Reuben hadn’t been religiously affiliated, but he started coming to shul with me, and instantly became a valued member of the community. Although Reuben lived as a pauper, he was actually wealthy, and donated all the profits from his investments to schools and orphanages in Israel he had never seen. He knew I needed to be Jewish and funded our joint trip to Israel, where I would eventually undergo my conversion under the supervision of Rav Avraham Auerbach (son of Rav Shlomo Zalman ztz”l).
A few years after my conversion, I was living in the chassidic neighborhood of Geula, and was getting ready to start shidduchim, when a friend of mine, Lori Shapiro — now an important Jewish leader in Venice, CA — encouraged me in my dream to become a doctor. I decided to return to the US for my education. I admit that part of me regrets not getting married younger and having a big family. But even as a kid, I had this sense that I had to work for G-d to create positive change in the world. Now, as a Jew, I had the connection with Hashem I needed to make that change a reality, and I had to be true to that desire within myself first.
My grandmother, Ruth Harris, who passed away recently at 98, also played an important role in my life. She was a woman of wisdom and humility who didn’t utter an unnecessary word. She came from generations of political leaders and dignitaries, and was a solid matriarch of the family. During a stage of rebellion as a teen before I discovered Judaism, I shaved my head and pierced my nose. She didn’t bat an eyelash, made it clear she didn’t agree, but also that she loved me all the same. This empowered me to choose to become the person I knew I wanted to be. When my friends started with hard drugs, I was able to leave them and start working hard in school, because the other way was so inconsistent with who my grandmother believed me to be, who I wanted to be. Through her steadfast love and example, she taught me to believe in myself.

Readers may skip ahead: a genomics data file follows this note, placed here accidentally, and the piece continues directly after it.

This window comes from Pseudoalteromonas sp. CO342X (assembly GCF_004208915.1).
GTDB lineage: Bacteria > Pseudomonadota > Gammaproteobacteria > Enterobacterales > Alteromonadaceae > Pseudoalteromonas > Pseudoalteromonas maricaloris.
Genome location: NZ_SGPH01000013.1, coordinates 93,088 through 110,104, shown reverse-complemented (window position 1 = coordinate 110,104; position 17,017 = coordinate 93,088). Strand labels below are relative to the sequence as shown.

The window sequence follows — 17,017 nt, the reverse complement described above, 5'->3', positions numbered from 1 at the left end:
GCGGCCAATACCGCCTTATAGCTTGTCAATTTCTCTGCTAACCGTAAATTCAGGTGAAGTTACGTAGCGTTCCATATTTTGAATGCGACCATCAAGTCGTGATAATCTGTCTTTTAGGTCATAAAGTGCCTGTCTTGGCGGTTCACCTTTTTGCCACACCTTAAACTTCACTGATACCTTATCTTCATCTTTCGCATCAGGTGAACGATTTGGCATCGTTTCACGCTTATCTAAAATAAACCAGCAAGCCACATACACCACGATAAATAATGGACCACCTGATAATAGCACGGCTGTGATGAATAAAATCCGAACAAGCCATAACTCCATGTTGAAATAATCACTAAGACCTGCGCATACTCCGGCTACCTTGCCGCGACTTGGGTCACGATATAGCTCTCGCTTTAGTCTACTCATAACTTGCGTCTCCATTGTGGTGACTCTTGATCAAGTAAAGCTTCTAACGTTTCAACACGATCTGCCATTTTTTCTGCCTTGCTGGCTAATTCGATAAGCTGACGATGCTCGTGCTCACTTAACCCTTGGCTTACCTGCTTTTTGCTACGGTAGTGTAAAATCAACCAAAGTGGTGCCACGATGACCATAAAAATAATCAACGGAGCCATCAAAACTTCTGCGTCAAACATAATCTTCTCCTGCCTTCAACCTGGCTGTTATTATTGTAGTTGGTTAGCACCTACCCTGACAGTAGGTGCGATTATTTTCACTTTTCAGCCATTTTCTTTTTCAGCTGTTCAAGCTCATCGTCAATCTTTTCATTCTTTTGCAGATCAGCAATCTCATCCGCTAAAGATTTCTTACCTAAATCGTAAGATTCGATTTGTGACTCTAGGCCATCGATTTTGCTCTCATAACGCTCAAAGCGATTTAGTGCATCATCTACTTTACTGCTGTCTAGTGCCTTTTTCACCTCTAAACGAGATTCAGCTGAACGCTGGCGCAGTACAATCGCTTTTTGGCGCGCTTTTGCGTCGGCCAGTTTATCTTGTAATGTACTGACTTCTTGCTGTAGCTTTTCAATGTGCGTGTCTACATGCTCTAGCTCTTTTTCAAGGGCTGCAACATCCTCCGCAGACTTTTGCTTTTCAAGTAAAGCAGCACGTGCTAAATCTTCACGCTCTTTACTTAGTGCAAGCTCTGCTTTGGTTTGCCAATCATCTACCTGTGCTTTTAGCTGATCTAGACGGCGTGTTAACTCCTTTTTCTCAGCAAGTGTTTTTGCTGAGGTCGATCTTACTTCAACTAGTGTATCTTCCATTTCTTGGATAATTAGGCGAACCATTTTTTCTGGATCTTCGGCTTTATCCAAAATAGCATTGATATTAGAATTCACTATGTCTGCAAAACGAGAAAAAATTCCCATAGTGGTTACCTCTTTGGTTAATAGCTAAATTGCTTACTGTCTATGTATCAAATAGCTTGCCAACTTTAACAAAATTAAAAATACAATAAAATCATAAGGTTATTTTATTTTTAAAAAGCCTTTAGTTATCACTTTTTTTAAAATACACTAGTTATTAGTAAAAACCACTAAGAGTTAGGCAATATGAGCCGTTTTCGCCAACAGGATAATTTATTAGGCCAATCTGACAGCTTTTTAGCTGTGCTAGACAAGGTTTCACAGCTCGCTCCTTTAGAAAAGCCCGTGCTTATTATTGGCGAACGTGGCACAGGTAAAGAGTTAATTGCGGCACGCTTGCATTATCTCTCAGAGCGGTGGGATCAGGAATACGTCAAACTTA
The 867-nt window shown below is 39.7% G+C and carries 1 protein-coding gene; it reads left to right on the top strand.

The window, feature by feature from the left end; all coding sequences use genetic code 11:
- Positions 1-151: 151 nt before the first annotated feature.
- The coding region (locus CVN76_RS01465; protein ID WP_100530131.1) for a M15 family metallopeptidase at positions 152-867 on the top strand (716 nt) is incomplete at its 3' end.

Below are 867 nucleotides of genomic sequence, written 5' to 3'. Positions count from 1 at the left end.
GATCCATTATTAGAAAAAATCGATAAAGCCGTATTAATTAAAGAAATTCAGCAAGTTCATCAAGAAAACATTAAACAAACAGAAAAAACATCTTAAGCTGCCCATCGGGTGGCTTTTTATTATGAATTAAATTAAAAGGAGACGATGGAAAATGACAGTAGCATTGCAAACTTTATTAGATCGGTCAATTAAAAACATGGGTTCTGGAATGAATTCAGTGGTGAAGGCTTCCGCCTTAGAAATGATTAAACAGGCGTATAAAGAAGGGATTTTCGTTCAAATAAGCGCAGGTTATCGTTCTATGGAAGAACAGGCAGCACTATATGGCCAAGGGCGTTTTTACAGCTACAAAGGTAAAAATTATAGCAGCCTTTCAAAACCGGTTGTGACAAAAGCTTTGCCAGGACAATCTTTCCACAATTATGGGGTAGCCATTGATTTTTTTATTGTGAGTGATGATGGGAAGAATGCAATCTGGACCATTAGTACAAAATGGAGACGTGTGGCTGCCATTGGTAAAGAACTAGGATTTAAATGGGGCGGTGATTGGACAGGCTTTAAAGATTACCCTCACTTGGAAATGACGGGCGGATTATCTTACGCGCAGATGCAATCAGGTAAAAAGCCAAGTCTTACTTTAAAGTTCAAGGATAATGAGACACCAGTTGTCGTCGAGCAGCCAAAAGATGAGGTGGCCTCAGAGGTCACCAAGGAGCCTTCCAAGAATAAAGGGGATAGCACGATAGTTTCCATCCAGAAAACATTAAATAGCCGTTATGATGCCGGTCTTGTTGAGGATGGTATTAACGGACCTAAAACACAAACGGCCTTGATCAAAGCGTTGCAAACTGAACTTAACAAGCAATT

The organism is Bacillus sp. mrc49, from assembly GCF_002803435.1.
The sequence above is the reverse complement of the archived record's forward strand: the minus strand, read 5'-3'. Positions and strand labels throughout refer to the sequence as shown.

Years later, when traveling to the Netherlands as the principal investigator (PI) for a clinical study, I would stay with the Sanz- Zhmigroder Rebbe of Antwerp for Shabbos. He was another great influencer in my life. He advised me to make some extraordinary sacrifices, risking heavy losses, in order to be able to take family to Eretz Yisrael. Without knowing if it would work, I followed his suggestion, and a month later, we packed our bags and made aliyah.
2 of 9 Which three character traits have played a key role in your career path and success?
Thinking out of the box. I grew up outside of the box — or rather, I don’t think I was ever aware of a box until much later in life. My mother was never afraid of what other people thought, and lived her life as such. She was steadfast and unapologetic about her faith and beliefs, and openly gave G-d credit for the good in her life. I grew up with this independence instilled deep within my psyche. Consequently, I never really fit in, and decided early on to not even try, and to proudly (though quietly) march to my own drum. I feel this early sense of independence and willingness to listen to my own ideas, rather than go with the status quo, gave me the foundation and courage to explore my own creative process, and to value and develop my ideas.